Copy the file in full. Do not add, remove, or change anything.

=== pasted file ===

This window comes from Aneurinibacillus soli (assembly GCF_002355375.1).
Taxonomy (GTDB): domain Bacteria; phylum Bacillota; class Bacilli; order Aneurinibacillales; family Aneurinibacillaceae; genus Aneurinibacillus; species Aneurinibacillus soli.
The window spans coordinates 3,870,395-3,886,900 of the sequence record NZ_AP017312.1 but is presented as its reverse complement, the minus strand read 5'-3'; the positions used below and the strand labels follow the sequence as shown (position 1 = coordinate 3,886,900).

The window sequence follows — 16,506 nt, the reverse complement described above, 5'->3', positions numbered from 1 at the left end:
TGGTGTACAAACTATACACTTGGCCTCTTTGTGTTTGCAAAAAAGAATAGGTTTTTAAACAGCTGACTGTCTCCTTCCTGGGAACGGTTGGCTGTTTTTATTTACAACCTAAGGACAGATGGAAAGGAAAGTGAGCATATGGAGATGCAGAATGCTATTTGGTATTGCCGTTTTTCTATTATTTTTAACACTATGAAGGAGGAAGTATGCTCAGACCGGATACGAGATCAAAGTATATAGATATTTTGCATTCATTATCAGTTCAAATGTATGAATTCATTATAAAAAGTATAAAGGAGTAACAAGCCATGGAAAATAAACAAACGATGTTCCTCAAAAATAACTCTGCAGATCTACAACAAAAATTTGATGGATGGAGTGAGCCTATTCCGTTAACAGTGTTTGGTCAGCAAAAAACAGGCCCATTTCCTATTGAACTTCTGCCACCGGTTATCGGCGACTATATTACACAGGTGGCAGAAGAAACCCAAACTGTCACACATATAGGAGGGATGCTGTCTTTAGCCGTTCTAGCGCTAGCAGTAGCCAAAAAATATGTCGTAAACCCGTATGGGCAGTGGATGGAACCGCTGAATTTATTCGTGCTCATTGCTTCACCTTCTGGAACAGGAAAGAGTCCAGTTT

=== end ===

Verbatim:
This window comes from Aneurinibacillus soli (assembly GCF_002355375.1).
Taxonomy (GTDB): domain Bacteria; phylum Bacillota; class Bacilli; order Aneurinibacillales; family Aneurinibacillaceae; genus Aneurinibacillus; species Aneurinibacillus soli.
The window spans coordinates 3,870,395-3,886,900 of the sequence record NZ_AP017312.1 but is presented as its reverse complement, the minus strand read 5'-3'; the positions used below and the strand labels follow the sequence as shown (position 1 = coordinate 3,886,900).

The window sequence follows — 16,506 nt, the reverse complement described above, 5'->3', positions numbered from 1 at the left end:
TGGTGTACAAACTATACACTTGGCCTCTTTGTGTTTGCAAAAAAGAATAGGTTTTTAAACAGCTGACTGTCTCCTTCCTGGGAACGGTTGGCTGTTTTTATTTACAACCTAAGGACAGATGGAAAGGAAAGTGAGCATATGGAGATGCAGAATGCTATTTGGTATTGCCGTTTTTCTATTATTTTTAACACTATGAAGGAGGAAGTATGCTCAGACCGGATACGAGATCAAAGTATATAGATATTTTGCATTCATTATCAGTTCAAATGTATGAATTCATTATAAAAAGTATAAAGGAGTAACAAGCCATGGAAAATAAACAAACGATGTTCCTCAAAAATAACTCTGCAGATCTACAACAAAAATTTGATGGATGGAGTGAGCCTATTCCGTTAACAGTGTTTGGTCAGCAAAAAACAGGCCCATTTCCTATTGAACTTCTGCCACCGGTTATCGGCGACTATATTACACAGGTGGCAGAAGAAACCCAAACTGTCACACATATAGGAGGGATGCTGTCTTTAGCCGTTCTAGCGCTAGCAGTAGCCAAAAAATATGTCGTAAACCCGTATGGGCAGTGGATGGAACCGCTGAATTTATTCGTGCTCATTGCTTCACCTTCTGGAACAGGAAAGAGTCCAGTTT